Nitrate Contamination Spreading in California Communities

The water supply of more than two million Californians has been exposed to harmful levels of nitrates over the past 15 years – a time marked by lax regulatory efforts to contain the colorless and odorless contaminant, a California Watch investigation has found.

Nitrates are now the most common groundwater contaminant in California and across the country. A byproduct of nitrogen-based farm fertilizer, animal manure, wastewater treatment plants and leaky septic tanks, nitrates leach into the ground and can be expensive to extract.

The problem affects both rural Californians and wealthier big-city water systems. State law requires public water systems to remove nitrates. Many rural communities, however, don’t have access to the type of treatment systems available in metropolitan areas.

Nitrates have been linked to “blue baby syndrome,” which cuts off an infant’s oxygen supply. Some studies have found connections to certain cancers in lab animals.

The State Water Resources Control Board acknowledges that nitrates are a problem affecting vast regions of California. And the situation is worsening, especially in the Central Valley, Central Coast, and the Los Angeles and Imperial Valley regions. High nitrate levels have already impacted public water system wells in many areas, and the contaminants continue to migrate toward groundwater supplies that could ultimately impact the water supply for millions of additional Californians.

Statewide, the number of wells that exceeded the health limit for nitrates jumped from nine in 1980 to 648 in 2007. Scientists anticipate a growing wave of nitrate problems in some parts of the state if remedial steps aren’t taken.

And yet the state’s patchwork regulatory efforts remain riddled with gaps that have allowed nitrate contamination to spread virtually unchecked. Consider:

  • Nothing is being done to regulate the use of the leading source of nitrate pollution in many regions of the state – nitrogen fertilizer. A lettuce farmer can apply as much fertilizer as he wants, within feet of the nearest water supply well, without having to worry how much of it might contaminate the groundwater with nitrates. Officials aren’t even equipped to determine the sources of contamination, meaning no one is held accountable.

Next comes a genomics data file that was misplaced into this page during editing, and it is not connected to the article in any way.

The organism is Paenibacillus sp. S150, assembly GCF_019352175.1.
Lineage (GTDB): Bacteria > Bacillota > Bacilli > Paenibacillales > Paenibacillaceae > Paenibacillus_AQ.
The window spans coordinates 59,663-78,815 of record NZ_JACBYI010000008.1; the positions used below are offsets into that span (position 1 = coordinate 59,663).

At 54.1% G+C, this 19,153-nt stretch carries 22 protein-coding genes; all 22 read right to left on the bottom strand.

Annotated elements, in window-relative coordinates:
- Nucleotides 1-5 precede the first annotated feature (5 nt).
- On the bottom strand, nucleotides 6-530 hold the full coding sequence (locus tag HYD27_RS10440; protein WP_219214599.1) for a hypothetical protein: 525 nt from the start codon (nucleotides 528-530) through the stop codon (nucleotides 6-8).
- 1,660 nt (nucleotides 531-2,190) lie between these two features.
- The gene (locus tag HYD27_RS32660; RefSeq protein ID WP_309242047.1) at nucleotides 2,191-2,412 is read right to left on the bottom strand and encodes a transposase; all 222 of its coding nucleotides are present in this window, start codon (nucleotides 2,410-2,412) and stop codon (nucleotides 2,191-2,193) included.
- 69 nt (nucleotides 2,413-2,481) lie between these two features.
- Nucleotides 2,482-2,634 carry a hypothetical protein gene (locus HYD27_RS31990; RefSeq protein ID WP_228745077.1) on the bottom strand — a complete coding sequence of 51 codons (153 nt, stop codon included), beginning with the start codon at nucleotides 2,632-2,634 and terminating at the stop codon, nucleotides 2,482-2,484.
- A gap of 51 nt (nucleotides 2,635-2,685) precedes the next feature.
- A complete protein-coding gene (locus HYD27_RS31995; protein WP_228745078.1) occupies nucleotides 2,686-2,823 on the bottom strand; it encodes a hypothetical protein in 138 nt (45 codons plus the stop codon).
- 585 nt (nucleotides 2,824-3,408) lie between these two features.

• Sixty-five percent of domestic wells at Central Valley dairies test over the public health limit for nitrates, putting local residents at risk of potential exposure. Yet, according to records obtained from the State Water Resources Control Board, none of the dairies were fined for a nitrate problem identified by the state.
  • When polluters are found responsible for nitrate contamination, the state rarely does anything to correct it. California has issued 248 enforcement actions against 44 polluters for nitrate contamination in the past six years. But only once has the state ordered a polluter to clean up contaminated groundwater.

In one of life’s ultimate ironies, families in poorer, rural communities typically pay more for tainted water than ratepayers hooked up to clean water systems.

Residents in the tiny town of Seville in eastern Tulare County, for instance, pay a flat monthly fee of $60 for nitrate-laden water they have been warned by local health officials not to drink. By comparison, the average metered bill is just $26.50 a month for San Francisco residents, who consume water from the pristine Hetch Hetchy water system.

“The people who are polluting the water, they don’t pay for that cleanup – the ratepayer does,” said Debbie Davis, a legislative analyst with the Oakland-based Environmental Justice Coalition for Water, a statewide network of grassroots groups that advocates for clean, safe water. “If California is going to meet the water challenges of the future, we have to figure out how to deal with nitrates.”